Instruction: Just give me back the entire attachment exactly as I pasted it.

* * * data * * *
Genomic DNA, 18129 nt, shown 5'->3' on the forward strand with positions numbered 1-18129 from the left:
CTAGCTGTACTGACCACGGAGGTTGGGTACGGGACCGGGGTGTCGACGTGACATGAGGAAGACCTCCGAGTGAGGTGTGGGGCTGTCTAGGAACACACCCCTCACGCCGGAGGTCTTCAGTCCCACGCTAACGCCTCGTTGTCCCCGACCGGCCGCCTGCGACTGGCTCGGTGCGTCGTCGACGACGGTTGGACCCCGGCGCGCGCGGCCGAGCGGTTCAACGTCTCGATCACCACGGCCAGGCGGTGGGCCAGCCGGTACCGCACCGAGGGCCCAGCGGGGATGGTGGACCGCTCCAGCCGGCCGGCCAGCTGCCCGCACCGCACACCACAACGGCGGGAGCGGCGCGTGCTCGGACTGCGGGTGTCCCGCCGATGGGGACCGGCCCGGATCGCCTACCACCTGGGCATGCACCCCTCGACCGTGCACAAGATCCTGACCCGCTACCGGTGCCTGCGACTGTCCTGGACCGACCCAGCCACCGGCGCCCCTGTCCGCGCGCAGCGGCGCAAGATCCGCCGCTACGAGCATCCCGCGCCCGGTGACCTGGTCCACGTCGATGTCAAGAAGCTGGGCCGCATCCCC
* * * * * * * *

Genomic DNA, 18129 nt, shown 5'->3' on the forward strand with positions numbered 1-18129 from the left:
CTAGCTGTACTGACCACGGAGGTTGGGTACGGGACCGGGGTGTCGACGTGACATGAGGAAGACCTCCGAGTGAGGTGTGGGGCTGTCTAGGAACACACCCCTCACGCCGGAGGTCTTCAGTCCCACGCTAACGCCTCGTTGTCCCCGACCGGCCGCCTGCGACTGGCTCGGTGCGTCGTCGACGACGGTTGGACCCCGGCGCGCGCGGCCGAGCGGTTCAACGTCTCGATCACCACGGCCAGGCGGTGGGCCAGCCGGTACCGCACCGAGGGCCCAGCGGGGATGGTGGACCGCTCCAGCCGGCCGGCCAGCTGCCCGCACCGCACACCACAACGGCGGGAGCGGCGCGTGCTCGGACTGCGGGTGTCCCGCCGATGGGGACCGGCCCGGATCGCCTACCACCTGGGCATGCACCCCTCGACCGTGCACAAGATCCTGACCCGCTACCGGTGCCTGCGACTGTCCTGGACCGACCCAGCCACCGGCGCCCCTGTCCGCGCGCAGCGGCGCAAGATCCGCCGCTACGAGCATCCCGCGCCCGGTGACCTGGTCCACGTCGATGTCAAGAAGCTGGGCCGCATCCCC